Monday, February 08, 2010

Home is Where the Heart Attack Is

I was having breakfast at A&W this morning with my little guy, Sam (if you can call sharing a greasy Bacon N' Egger with a drooly 15-month-old having breakfast), and between bites I stole a look at today's edition of the Metro, the freebie commuter paper. Their book review page (if you can call three artlessly composed, error-ridden single-paragraph summaries book reviews) bears the headline "Rice hones in on religion"--a reference to Anne Rice's debut novel of her new series, in which she has evidently traded vampires for angels.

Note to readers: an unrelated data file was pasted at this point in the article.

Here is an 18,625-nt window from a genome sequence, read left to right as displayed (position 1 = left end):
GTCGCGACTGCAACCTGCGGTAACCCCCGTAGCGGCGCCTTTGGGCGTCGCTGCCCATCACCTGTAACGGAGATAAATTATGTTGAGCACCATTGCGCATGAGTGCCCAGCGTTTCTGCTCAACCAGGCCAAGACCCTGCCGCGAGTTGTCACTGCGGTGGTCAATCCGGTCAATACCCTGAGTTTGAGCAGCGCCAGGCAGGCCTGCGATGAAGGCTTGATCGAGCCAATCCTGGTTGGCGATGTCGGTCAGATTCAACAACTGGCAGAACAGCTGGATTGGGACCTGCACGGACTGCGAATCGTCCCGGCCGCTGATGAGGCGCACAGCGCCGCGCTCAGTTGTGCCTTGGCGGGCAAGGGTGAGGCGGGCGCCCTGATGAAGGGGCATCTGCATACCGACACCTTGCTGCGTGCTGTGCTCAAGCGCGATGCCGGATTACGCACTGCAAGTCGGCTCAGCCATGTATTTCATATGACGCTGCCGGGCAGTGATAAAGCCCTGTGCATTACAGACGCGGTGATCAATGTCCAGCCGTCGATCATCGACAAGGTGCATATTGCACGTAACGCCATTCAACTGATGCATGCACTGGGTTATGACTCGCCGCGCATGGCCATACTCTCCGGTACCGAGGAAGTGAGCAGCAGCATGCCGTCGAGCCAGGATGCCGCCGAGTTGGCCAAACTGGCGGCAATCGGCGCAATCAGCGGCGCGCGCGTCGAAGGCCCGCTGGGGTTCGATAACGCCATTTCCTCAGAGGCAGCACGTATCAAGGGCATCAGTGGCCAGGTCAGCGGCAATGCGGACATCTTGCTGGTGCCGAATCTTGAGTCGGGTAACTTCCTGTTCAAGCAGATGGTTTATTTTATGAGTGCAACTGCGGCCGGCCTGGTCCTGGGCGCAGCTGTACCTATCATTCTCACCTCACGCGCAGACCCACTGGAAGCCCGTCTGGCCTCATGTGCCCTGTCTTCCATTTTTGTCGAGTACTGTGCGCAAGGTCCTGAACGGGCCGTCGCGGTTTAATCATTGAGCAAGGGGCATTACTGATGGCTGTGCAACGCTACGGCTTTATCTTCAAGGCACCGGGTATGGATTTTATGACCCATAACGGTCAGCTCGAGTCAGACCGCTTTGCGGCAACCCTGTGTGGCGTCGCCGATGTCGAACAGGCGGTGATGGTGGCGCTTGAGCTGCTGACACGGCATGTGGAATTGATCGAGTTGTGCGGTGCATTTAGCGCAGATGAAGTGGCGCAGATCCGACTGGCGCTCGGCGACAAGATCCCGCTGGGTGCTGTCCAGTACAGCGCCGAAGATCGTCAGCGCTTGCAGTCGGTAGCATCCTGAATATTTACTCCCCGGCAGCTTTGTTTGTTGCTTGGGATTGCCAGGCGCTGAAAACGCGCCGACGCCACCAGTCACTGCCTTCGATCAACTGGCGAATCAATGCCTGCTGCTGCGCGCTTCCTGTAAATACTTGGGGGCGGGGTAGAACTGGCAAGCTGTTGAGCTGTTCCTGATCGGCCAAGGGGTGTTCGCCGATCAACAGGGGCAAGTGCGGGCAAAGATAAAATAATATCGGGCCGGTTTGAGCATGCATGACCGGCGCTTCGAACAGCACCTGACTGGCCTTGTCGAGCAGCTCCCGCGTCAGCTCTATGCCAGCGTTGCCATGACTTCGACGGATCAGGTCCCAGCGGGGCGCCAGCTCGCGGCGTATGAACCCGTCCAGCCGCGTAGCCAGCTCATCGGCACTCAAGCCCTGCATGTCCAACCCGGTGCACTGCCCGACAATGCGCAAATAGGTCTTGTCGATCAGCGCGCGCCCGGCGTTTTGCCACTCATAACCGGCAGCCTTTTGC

But of course, Anne Rice isn't honing in on religion. To hone is to sharpen, either literally (as with knives) or metaphorically (as with wit or skills). To focus attention is to home in on, and that is clearly the trite phrasing the author was going for here.

Some dictionaries have now starting including "to focus" as a second definition for hone, but that only means that so many careless writers have made the mistake that descriptivist lexicographers feel obliged to record it. Any writers worth their salt (900 mg of which can be ingested in a single Bacon N' Egger) who have honed their skills will continue to home in on the difference.